# Lesson notes on functions

Objectives:

1. To graph:
a. Power functions
b. Root functions
c. Reciprocal Functions
d. Piecewise functions
2. To model:
b. Power functions
3. To compare models .

Power Function
is a function of the form y = axb, where a
and b are real numbers and b≠0.

Example: Graph each equation on [-10, 10] by [-10,10]

EXAMPLE #36 The percent of all families that were single-
parent families after 1960 was found to be modeled by
y = 1.053x0.888, with x = 0 in 1950.

a. What is f(45)? What does this mean?

b. Does this model indicate that the percent of single
families increased or decreased during this period after
1960?

Root Functionnax a function of the form y = ax1/n or y = ,
where n is an integer, n ≥ 2.
The graphs of these functions increase in the first quadrant but not as fast as
y = x does for values of x greater that 1, so we say that they are concave

Graph y = +on [-8,8] by[-8,8]

Reciprocal Function

Graph on [-8,8] by[-8,8] (asymptote)

EXAMPLE #52 The monthly average cost of producing
27-inche television sets is dollars, where x
is the number of sets produced per month. What is the
average cost per set if 2000 sets are produced?

Piecewise-Defined Function

Graph

2.

EXAMPLE #42 The federal on-budget funds for all
educational programs (in millions of constant 2000 dollars)
between 1965 and 2000 can be modeled by the function
where t is the
number of years after 1960.

a. Graph the function for 5 ≤ t ≤ 40. Describe how
the funding for educational programs varied between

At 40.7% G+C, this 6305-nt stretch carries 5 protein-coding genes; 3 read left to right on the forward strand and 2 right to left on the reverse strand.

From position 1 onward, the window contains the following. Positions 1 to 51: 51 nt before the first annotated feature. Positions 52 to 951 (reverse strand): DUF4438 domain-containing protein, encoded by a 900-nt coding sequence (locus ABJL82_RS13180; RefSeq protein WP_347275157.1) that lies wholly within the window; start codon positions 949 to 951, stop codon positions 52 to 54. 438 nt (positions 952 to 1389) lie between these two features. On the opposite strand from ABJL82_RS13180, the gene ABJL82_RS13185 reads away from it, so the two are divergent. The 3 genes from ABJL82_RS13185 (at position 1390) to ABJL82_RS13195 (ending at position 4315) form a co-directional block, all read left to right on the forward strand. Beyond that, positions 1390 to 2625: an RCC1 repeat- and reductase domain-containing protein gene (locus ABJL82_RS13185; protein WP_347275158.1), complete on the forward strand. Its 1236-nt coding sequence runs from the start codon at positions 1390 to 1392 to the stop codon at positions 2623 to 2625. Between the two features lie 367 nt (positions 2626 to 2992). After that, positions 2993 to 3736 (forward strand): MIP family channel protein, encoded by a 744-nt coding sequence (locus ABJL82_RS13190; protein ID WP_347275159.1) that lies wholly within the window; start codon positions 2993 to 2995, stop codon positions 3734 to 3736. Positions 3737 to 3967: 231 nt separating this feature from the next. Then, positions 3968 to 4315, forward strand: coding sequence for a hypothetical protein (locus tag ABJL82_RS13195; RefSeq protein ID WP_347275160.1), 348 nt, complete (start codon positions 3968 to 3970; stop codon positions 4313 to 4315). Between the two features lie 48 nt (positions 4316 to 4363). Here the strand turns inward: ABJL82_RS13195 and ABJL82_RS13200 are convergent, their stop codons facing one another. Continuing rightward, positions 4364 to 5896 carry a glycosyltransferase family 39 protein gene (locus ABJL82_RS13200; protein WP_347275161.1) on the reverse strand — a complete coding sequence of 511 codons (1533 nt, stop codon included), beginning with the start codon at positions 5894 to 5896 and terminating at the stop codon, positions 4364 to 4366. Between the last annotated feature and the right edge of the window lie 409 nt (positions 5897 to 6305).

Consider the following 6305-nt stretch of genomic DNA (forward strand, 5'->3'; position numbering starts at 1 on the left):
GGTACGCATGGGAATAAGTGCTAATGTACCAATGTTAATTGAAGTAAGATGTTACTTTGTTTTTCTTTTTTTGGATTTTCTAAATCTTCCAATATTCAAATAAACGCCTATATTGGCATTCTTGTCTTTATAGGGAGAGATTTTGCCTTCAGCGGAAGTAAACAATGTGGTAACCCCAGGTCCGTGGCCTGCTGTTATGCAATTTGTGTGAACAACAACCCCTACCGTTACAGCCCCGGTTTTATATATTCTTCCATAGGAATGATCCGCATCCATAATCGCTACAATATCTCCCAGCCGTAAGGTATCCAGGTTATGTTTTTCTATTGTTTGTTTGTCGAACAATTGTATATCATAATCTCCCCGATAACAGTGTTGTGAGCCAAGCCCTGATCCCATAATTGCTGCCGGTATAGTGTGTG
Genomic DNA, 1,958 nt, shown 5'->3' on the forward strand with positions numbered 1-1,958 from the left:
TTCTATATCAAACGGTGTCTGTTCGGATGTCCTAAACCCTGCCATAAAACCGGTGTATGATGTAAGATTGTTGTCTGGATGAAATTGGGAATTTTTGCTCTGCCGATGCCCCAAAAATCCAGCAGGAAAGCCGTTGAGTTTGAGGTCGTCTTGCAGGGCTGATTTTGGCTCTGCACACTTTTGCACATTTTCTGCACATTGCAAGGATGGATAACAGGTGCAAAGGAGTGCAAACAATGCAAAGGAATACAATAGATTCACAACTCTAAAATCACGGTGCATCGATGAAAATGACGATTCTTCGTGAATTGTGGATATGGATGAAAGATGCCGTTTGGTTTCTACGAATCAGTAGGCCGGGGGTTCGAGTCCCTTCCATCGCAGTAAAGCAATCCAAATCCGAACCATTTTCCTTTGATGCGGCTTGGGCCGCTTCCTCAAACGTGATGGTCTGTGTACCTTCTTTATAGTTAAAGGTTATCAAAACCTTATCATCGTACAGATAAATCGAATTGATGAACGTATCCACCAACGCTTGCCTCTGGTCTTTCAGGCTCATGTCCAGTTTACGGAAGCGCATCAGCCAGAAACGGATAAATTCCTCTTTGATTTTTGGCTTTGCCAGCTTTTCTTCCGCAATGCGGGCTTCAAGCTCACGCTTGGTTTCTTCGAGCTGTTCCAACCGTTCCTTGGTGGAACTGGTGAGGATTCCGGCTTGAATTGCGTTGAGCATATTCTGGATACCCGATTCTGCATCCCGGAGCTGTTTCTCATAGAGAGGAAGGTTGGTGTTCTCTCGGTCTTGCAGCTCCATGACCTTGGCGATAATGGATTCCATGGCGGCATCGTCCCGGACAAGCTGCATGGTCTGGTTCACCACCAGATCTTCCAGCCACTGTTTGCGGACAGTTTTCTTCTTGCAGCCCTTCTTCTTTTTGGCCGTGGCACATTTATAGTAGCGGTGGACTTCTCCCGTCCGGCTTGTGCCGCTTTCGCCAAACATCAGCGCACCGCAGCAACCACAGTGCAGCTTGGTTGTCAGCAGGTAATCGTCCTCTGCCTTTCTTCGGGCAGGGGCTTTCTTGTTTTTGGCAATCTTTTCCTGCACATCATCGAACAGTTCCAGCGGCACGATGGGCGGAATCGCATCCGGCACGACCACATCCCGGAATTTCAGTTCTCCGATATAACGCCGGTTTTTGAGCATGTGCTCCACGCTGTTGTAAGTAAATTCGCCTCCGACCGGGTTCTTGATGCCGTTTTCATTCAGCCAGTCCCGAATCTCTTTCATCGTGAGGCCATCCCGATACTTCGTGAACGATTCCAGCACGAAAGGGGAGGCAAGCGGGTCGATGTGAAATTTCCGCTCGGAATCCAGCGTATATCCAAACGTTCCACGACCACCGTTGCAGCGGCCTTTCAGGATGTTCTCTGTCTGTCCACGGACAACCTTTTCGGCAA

1965 and 2000.

b. What was the amount of funding for educational
programs in 1980?

c. How much federal funding was allotted for
educational programs in 1998?

Solving Absolute Value Equations

If and a > 0, then x = a or x = -a. There is no
solution to = a if a < 0. V = 0 has solution x = 0.

Solve

Now let’s graph quadratic and power models with our
calculator.

Example: Use the fol lowing table to answer questions.

a. Create a quadratic function that models the data. We
will do this just like a linear regression but we will use
a. Enter the data into List 1 and list 2
b. Then use Stat-cal #5
c. Paste the function

b. Graph the aligned data and the quadratic function on the
same axes. Does this model seem like a reasonable fit?

We can compare Linear and Quadratic Models by finding
the differences of the y values when the x differences are
constant.

Linear- First differences are fairly constant

Example: #4 The following table has the inputs, x, and the
outputs for three functions, f, g, and h. Use the second
difference to determine which function is exactly quadratic,

Example #18The percent of unemployment in the US for
the years 2000-2007 is given by the data in the table below.

a. Create a scatter plot for the data , with x equal to the
number of years after 2000.

b. Does it appear that a quadratic model will fit the data? If
so, find the best-fitting quadratic model.

c. Does the y intercept of the function on part (b) have meaning in
the context of this problem? If so, interrept the value.

 Year Percent unemployment Year Percent unemployment

Modeling with Powers (y = axb)

Example #35 The global spending on travel and tourism (in
billions of dollars) for the years 1991-2005 is given in the
table below.

a. Write the equation of a power function that models the
data, letting your input re present the number of years after
1990.

b. Use the model to estimate the global spending for 2010.

c. When did the global spending reach \$300 billion,
according to this model?

 Year Spending Year Spending Year Spending

Comparison of Power and Quadratic Models

If data points appear to rise (or fall) more rapidly than a line, then a
quadratic or power model may fit the data well.

Creating both models and comparing may be appropriate.

Some times the addition of another data point may clarify
the best model.

Homework Course Compass Sections 3.3 and 3.4.
Bookwork page 213 #12, 14, 20 none from 3.4 and do the
Piece Wise supplement

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